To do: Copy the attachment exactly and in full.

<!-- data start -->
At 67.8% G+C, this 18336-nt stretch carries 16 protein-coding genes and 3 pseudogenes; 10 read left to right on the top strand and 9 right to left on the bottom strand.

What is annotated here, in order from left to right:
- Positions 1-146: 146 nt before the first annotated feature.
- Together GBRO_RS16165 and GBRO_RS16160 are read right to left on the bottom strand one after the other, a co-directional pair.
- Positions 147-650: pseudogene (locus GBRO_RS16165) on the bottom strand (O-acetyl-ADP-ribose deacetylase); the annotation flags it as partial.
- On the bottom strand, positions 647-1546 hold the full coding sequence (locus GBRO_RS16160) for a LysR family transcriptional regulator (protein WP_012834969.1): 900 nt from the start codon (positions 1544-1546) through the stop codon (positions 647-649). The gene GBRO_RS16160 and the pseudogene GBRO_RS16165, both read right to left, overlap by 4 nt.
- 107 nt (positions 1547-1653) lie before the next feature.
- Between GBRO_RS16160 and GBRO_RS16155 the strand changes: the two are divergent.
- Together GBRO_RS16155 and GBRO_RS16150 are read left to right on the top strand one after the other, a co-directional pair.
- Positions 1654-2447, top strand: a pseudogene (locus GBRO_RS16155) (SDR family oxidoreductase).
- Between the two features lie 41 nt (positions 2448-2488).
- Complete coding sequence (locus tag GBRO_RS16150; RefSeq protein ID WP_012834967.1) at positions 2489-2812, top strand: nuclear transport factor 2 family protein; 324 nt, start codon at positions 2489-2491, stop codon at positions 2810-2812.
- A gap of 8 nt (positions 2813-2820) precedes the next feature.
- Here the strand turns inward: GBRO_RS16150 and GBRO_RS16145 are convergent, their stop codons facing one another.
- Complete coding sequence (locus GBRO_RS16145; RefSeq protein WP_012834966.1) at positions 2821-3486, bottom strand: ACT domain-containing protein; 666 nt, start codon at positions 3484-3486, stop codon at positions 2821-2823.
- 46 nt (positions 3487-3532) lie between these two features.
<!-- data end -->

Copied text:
At 67.8% G+C, this 18336-nt stretch carries 16 protein-coding genes and 3 pseudogenes; 10 read left to right on the top strand and 9 right to left on the bottom strand.

What is annotated here, in order from left to right:
- Positions 1-146: 146 nt before the first annotated feature.
- Together GBRO_RS16165 and GBRO_RS16160 are read right to left on the bottom strand one after the other, a co-directional pair.
- Positions 147-650: pseudogene (locus GBRO_RS16165) on the bottom strand (O-acetyl-ADP-ribose deacetylase); the annotation flags it as partial.
- On the bottom strand, positions 647-1546 hold the full coding sequence (locus GBRO_RS16160) for a LysR family transcriptional regulator (protein WP_012834969.1): 900 nt from the start codon (positions 1544-1546) through the stop codon (positions 647-649). The gene GBRO_RS16160 and the pseudogene GBRO_RS16165, both read right to left, overlap by 4 nt.
- 107 nt (positions 1547-1653) lie before the next feature.
- Between GBRO_RS16160 and GBRO_RS16155 the strand changes: the two are divergent.
- Together GBRO_RS16155 and GBRO_RS16150 are read left to right on the top strand one after the other, a co-directional pair.
- Positions 1654-2447, top strand: a pseudogene (locus GBRO_RS16155) (SDR family oxidoreductase).
- Between the two features lie 41 nt (positions 2448-2488).
- Complete coding sequence (locus tag GBRO_RS16150; RefSeq protein ID WP_012834967.1) at positions 2489-2812, top strand: nuclear transport factor 2 family protein; 324 nt, start codon at positions 2489-2491, stop codon at positions 2810-2812.
- A gap of 8 nt (positions 2813-2820) precedes the next feature.
- Here the strand turns inward: GBRO_RS16150 and GBRO_RS16145 are convergent, their stop codons facing one another.
- Complete coding sequence (locus GBRO_RS16145; RefSeq protein WP_012834966.1) at positions 2821-3486, bottom strand: ACT domain-containing protein; 666 nt, start codon at positions 3484-3486, stop codon at positions 2821-2823.
- 46 nt (positions 3487-3532) lie between these two features.